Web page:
New Delhi: The government will scrutinize a disputed shareholder pact between Rakesh Gangwal and Rahul Bhatia, the founders of InterGlobe Aviation Ltd that runs India’s largest airline IndiGo, even as it will let the markets regulator look into Gangwal’s allegations of governance failure in the company.

If the government’s scrutiny leads to the conclusion that the shareholder agreement was in violation of the Companies Act, the agreement which gives certain special rights to a company controlled by Bhatia could get annulled, a person privy to discussions in the government said on condition of anonymity. Gangwal had in the recent past met senior officials in the government.

The agreement that gives Bhatia’s InterGlobe Enterprises Pvt. Ltd (IGE) the power to appoint three out of the six directors of IndiGo, nominate a chairman as well as appoint a managing director and chief executive, has become a thorny issue between the two promoters of the airline. Gangwal and his associates hold about 37% in the company, while Bhatia and his associates hold 38%. One key right flowing from the agreement to Bhatia is that it requires Gangwal and his affiliates to vote alongside the IGE Group on the appointment of directors.

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Regulators such as the Securities and Exchange board of India (Sebi) and the Registrar of Companies under the ministry of corporate affairs tend to take note when shareholders with substantial stakes raise issues about governance in their companies.

Gangwal, who wants these clauses to be reset, said in his letter to Sebi earlier this week that even after the expiry of the shareholder deal this November, these clauses will survive as the charter of the company reflects it. He, therefore, wants Sebi to direct InterGlobe Aviation to modify its articles of association. Bhatia said in a letter to the company’s board last month that the Gangwal group wanted to relieve itself from its obligations under the shareholders’ agreement and the company’s articles of association that enforce the IGE Group’s controlling rights. In the same letter, which was shared with stock exchanges on Tuesday, Bhatia also rejected Gangwal’s criticism of certain related-party transactions of the company.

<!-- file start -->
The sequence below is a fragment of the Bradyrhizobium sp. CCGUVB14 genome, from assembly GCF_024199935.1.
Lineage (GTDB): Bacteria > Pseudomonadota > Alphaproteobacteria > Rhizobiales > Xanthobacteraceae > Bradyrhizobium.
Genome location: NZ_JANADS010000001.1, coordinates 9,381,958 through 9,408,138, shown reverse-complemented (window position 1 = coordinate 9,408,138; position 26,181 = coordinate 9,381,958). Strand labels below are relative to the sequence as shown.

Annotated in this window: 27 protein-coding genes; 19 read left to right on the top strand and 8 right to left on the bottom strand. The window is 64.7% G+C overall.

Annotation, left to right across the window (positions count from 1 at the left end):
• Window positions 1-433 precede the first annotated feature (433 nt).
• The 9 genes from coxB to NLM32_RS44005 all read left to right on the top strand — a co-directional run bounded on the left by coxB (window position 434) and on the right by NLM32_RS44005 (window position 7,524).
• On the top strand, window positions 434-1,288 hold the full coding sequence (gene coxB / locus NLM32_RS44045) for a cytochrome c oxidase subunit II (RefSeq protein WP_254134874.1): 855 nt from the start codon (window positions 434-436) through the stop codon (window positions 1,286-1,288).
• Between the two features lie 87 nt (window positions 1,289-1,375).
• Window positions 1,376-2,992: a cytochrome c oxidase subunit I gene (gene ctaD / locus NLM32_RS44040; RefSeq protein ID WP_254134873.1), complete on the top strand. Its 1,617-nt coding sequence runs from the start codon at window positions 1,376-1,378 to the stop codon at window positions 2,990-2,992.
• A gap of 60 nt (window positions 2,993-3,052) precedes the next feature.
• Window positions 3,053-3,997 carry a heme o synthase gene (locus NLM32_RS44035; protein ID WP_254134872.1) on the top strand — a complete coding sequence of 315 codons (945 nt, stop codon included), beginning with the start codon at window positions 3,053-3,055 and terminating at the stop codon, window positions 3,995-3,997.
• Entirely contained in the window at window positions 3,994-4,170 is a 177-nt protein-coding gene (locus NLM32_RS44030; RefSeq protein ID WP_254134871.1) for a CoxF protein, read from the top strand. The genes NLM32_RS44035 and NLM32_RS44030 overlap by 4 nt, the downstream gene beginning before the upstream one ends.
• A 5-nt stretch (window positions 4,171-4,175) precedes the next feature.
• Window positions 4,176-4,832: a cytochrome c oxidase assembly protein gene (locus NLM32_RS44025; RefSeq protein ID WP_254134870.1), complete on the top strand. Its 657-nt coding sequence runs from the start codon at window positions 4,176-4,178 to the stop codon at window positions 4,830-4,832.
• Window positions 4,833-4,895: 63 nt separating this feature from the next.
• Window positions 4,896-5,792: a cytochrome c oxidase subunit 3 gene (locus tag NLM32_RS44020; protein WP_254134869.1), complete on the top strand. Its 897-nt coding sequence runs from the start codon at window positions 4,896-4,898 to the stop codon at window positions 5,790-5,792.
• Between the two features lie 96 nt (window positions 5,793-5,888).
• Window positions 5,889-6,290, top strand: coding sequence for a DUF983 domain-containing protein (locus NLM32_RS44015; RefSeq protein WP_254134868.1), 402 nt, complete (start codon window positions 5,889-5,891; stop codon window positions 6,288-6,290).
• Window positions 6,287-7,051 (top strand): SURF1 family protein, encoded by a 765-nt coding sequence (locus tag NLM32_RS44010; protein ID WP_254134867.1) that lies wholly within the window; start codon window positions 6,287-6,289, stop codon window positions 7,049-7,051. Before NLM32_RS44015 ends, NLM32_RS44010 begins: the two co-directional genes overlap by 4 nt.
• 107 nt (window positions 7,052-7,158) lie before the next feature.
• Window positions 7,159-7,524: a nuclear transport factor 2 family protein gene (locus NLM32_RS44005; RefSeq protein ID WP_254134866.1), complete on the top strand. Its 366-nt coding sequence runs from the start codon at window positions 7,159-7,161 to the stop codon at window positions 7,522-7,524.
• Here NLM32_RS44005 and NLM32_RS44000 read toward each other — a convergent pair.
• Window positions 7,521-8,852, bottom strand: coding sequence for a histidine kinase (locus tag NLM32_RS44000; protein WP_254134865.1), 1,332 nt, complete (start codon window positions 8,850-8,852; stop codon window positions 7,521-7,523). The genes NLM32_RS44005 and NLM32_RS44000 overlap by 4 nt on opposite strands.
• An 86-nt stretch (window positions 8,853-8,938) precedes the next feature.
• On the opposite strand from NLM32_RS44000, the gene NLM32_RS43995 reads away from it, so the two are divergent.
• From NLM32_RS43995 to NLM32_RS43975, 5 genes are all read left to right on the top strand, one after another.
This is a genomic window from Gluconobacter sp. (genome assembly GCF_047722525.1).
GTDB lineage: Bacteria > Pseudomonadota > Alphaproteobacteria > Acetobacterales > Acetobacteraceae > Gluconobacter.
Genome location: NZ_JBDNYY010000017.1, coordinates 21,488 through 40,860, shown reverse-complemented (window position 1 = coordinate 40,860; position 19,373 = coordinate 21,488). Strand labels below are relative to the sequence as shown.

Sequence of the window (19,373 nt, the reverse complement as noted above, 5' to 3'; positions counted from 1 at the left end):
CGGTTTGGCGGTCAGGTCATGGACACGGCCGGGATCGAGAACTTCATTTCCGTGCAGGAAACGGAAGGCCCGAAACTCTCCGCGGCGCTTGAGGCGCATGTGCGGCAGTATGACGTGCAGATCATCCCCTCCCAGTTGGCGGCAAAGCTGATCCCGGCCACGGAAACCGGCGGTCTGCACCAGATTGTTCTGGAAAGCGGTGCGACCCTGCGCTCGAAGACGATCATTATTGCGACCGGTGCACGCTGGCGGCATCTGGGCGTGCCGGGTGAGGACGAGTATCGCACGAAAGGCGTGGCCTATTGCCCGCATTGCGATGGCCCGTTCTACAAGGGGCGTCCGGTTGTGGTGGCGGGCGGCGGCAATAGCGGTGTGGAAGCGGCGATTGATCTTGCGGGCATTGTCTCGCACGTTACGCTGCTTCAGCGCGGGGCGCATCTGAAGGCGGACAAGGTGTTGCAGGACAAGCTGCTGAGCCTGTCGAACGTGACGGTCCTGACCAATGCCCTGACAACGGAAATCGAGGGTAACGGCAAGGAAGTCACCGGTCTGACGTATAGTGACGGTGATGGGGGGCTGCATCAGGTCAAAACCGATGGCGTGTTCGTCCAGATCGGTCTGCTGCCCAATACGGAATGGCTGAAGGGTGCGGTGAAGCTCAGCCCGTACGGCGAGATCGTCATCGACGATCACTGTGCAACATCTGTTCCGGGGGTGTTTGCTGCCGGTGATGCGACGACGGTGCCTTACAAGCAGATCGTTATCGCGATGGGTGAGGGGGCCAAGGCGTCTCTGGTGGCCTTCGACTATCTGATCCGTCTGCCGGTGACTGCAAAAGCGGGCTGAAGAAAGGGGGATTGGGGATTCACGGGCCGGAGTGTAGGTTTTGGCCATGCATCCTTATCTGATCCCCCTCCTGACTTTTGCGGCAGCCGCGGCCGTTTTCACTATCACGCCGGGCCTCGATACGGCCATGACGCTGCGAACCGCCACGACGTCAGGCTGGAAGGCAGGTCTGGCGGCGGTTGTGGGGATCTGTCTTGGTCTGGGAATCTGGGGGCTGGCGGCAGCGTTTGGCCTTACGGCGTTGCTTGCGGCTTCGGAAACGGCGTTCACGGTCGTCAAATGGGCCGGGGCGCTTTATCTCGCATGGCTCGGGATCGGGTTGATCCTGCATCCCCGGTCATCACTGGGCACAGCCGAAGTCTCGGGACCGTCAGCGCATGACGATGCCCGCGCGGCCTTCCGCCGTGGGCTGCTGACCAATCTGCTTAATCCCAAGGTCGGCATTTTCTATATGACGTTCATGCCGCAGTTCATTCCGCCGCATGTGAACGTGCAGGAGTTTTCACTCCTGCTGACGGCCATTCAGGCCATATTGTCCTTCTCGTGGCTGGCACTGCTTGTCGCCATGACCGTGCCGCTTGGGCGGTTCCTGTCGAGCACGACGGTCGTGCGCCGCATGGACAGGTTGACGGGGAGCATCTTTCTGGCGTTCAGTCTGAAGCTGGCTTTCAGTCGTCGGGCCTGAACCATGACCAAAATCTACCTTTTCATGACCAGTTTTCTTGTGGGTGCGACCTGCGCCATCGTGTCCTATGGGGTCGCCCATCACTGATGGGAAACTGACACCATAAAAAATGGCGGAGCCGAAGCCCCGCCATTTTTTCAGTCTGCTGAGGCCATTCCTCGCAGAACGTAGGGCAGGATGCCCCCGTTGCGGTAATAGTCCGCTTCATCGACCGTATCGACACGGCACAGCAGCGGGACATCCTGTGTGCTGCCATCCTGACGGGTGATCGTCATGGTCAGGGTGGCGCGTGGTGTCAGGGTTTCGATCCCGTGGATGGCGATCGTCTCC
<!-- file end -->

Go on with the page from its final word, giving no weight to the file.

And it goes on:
An email sent to the company seeking comments remained unanswered at the time of going to press.

Corporate law experts said that governance and shareholder disputes are two distinct matters. “If a shareholder raises concerns related to governance in a company, the government or regulators could seek a response from the company. However, shareholders will have to approach the appropriate judicial forum for settling disputes over shareholder agreement," said Pavan Kumar Vijay, founder of advisory firm Corporate Professionals. Disputes relating to mismanagement and oppression under the Companies Act are dealt with by the National Company Law Tribunal.

With major shareholders at loggerheads, decision-making in the company could face delays. IndiGo is facing the crisis at a time when the domestic air travel industry is going through a realignment after the collapse of Jet Airways (India) Ltd.

“The capacity constraint in the industry has affected volume growth, but firmer airfare has improved airline profitability in the June quarter," said Kinjal Shah, vice president of corporate ratings at ratings agency Icra Ltd.

IndiGo has a capacity expansion plan in place. It has already taken delivery of over 70 of the 430 A320 Neos it is scheduled to induct into its fleet over the next 5-6 years. The airline has 49% share in India’s air travel market, according to data compiled by the Directorate General of Civil Aviation. SpiceJet is a distant second with a market share of 14.8%.

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